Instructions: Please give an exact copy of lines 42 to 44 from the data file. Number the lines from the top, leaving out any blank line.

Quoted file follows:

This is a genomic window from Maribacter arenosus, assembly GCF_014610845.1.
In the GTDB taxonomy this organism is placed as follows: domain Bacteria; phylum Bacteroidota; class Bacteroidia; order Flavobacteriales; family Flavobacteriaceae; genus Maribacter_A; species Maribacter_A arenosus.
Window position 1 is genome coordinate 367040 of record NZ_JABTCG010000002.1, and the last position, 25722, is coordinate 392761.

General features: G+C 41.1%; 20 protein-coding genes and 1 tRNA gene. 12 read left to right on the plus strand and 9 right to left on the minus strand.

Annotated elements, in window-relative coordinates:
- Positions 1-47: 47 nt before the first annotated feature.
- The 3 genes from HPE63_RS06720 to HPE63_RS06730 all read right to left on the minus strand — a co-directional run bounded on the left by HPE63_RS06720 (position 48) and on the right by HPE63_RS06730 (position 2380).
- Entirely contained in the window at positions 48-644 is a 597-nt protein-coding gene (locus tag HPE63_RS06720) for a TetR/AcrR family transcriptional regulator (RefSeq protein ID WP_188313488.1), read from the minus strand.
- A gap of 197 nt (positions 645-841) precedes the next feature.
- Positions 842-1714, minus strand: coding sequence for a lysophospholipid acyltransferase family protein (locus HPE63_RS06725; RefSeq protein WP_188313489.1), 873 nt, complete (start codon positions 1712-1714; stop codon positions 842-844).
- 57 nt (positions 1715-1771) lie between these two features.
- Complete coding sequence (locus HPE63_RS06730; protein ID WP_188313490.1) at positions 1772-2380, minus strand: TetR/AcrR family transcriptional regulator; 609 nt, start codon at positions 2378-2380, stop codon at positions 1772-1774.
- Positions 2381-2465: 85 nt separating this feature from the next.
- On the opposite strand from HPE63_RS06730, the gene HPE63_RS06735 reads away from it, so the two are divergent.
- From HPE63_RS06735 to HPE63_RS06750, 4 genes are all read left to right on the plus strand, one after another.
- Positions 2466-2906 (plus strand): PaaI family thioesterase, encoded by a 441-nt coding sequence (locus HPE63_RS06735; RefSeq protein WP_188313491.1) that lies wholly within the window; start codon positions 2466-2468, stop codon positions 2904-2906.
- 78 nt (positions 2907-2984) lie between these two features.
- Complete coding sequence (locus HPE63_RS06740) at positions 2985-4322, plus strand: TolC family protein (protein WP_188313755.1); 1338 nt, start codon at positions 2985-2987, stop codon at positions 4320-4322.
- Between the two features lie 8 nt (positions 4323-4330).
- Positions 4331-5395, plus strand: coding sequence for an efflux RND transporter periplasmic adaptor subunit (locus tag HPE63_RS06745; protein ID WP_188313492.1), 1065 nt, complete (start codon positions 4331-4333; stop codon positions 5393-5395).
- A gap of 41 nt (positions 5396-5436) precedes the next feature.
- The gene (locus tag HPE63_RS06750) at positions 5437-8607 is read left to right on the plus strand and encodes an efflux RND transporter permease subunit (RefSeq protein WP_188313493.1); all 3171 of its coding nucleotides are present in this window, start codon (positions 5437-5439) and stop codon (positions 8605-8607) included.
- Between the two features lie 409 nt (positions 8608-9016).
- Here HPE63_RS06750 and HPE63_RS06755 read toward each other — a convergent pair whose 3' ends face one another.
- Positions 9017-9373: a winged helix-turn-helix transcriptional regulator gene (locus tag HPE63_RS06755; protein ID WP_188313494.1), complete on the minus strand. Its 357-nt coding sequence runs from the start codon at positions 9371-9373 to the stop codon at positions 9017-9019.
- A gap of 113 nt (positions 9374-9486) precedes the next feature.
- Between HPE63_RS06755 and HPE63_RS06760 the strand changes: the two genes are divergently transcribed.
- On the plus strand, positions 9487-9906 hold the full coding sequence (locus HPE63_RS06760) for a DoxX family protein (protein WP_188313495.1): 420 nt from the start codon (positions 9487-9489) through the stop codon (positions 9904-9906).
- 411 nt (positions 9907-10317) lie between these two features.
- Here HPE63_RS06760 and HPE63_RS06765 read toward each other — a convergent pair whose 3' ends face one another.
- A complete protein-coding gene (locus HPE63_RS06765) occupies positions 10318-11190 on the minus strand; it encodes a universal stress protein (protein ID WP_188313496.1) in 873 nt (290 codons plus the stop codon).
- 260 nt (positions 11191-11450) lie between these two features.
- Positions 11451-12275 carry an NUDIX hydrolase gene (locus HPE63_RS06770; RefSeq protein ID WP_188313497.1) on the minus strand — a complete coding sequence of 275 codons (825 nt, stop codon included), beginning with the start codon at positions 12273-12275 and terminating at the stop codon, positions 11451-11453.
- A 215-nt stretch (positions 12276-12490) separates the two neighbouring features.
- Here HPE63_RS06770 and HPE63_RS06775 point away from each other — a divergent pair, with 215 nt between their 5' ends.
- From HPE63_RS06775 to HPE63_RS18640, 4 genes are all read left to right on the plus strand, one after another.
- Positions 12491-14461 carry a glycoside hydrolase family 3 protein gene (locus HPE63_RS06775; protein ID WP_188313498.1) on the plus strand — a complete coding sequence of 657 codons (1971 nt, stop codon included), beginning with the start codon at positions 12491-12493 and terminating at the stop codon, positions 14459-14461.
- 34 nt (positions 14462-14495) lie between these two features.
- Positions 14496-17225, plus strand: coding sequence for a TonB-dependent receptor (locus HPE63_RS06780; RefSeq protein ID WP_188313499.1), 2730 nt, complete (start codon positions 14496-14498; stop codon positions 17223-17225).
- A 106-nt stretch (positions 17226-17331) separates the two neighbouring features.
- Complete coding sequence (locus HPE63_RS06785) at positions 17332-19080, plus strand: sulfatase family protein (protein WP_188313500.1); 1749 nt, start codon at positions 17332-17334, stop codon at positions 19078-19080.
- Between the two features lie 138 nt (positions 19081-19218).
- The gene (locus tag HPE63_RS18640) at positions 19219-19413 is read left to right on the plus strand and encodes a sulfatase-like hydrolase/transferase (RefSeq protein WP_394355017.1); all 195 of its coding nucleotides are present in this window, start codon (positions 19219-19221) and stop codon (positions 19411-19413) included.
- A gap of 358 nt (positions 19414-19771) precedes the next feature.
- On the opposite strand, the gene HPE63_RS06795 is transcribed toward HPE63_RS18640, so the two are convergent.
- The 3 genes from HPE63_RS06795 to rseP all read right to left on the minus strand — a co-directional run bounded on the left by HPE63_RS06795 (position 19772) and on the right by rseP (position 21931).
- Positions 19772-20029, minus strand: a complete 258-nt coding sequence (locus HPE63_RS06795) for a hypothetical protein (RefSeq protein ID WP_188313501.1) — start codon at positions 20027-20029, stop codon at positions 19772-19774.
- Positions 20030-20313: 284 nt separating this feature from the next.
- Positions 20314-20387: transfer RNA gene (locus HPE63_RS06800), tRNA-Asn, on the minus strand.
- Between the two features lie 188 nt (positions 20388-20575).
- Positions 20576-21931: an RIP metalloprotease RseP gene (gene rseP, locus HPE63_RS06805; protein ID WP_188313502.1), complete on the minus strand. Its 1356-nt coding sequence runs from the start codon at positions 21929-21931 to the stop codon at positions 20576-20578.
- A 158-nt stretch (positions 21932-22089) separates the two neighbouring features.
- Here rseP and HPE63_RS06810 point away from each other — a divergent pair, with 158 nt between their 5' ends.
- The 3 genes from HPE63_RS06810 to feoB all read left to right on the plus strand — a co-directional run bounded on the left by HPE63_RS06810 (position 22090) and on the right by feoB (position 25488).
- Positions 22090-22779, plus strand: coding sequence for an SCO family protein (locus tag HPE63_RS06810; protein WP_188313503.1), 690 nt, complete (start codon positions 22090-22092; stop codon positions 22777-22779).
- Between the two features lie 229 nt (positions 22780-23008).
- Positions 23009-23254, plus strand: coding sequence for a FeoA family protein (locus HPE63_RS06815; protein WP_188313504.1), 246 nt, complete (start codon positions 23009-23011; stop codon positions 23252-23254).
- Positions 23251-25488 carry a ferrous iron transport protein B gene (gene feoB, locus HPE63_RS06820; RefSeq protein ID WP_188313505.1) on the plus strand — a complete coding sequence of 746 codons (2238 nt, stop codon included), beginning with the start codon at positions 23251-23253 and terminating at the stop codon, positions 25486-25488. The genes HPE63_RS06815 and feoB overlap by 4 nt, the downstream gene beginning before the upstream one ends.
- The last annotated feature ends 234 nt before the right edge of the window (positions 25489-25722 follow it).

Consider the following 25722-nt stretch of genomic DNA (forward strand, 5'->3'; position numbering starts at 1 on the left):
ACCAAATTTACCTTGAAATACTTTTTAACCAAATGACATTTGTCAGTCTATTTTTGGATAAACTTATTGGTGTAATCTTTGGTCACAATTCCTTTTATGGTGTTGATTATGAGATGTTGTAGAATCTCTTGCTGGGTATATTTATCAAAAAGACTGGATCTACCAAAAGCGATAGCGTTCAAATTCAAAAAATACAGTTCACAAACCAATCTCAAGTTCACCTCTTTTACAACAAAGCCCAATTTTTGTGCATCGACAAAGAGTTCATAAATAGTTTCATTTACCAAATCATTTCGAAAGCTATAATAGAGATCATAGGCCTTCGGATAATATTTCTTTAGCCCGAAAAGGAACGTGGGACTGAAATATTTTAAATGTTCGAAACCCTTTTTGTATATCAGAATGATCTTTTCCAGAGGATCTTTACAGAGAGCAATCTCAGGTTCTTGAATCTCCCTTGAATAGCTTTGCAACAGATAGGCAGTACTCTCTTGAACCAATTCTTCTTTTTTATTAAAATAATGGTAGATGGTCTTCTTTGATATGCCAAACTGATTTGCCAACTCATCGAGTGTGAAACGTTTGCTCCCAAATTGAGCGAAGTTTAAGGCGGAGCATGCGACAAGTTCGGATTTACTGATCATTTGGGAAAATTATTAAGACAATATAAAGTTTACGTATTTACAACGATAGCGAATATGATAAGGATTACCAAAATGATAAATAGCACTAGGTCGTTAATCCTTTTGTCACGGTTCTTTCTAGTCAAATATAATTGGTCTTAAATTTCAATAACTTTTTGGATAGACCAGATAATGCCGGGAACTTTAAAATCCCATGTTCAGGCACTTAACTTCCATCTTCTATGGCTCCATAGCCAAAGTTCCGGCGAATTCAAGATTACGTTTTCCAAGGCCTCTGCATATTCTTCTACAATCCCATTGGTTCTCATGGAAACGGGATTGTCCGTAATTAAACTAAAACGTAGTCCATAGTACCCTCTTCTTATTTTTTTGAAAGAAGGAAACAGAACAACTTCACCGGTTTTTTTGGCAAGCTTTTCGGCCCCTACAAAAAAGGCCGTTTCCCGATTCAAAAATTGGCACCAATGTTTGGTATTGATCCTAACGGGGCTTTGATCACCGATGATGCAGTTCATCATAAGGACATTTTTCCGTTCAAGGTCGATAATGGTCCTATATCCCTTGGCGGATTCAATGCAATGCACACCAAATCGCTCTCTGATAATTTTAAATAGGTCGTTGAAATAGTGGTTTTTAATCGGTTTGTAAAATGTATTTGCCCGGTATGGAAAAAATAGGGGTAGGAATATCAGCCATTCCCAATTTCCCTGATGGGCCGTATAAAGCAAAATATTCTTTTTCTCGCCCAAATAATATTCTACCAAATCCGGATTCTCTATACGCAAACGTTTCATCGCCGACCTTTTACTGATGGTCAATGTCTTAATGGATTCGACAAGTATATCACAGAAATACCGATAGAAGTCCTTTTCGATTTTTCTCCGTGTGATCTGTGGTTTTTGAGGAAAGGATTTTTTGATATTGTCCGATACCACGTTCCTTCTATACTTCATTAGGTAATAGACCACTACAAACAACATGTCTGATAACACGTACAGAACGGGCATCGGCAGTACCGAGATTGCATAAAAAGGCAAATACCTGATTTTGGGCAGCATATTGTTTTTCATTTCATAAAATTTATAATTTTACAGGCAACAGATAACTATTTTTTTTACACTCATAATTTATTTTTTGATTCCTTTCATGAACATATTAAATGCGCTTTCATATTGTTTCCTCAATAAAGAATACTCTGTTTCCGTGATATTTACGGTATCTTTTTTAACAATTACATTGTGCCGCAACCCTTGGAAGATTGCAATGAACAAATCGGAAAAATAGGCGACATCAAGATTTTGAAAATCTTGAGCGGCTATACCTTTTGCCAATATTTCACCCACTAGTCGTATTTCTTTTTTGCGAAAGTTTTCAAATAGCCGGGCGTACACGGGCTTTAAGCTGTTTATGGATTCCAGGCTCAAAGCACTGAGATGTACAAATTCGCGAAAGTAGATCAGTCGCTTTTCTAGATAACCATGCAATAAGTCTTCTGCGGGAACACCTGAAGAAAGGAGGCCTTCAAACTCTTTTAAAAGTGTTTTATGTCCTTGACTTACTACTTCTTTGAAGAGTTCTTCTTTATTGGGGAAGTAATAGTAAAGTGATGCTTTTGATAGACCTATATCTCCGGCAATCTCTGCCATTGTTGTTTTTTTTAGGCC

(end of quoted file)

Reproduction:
- Between the two features lie 138 nt (positions 19081-19218).
- The gene (locus tag HPE63_RS18640) at positions 19219-19413 is read left to right on the plus strand and encodes a sulfatase-like hydrolase/transferase (RefSeq protein WP_394355017.1); all 195 of its coding nucleotides are present in this window, start codon (positions 19219-19221) and stop codon (positions 19411-19413) included.
- A gap of 358 nt (positions 19414-19771) precedes the next feature.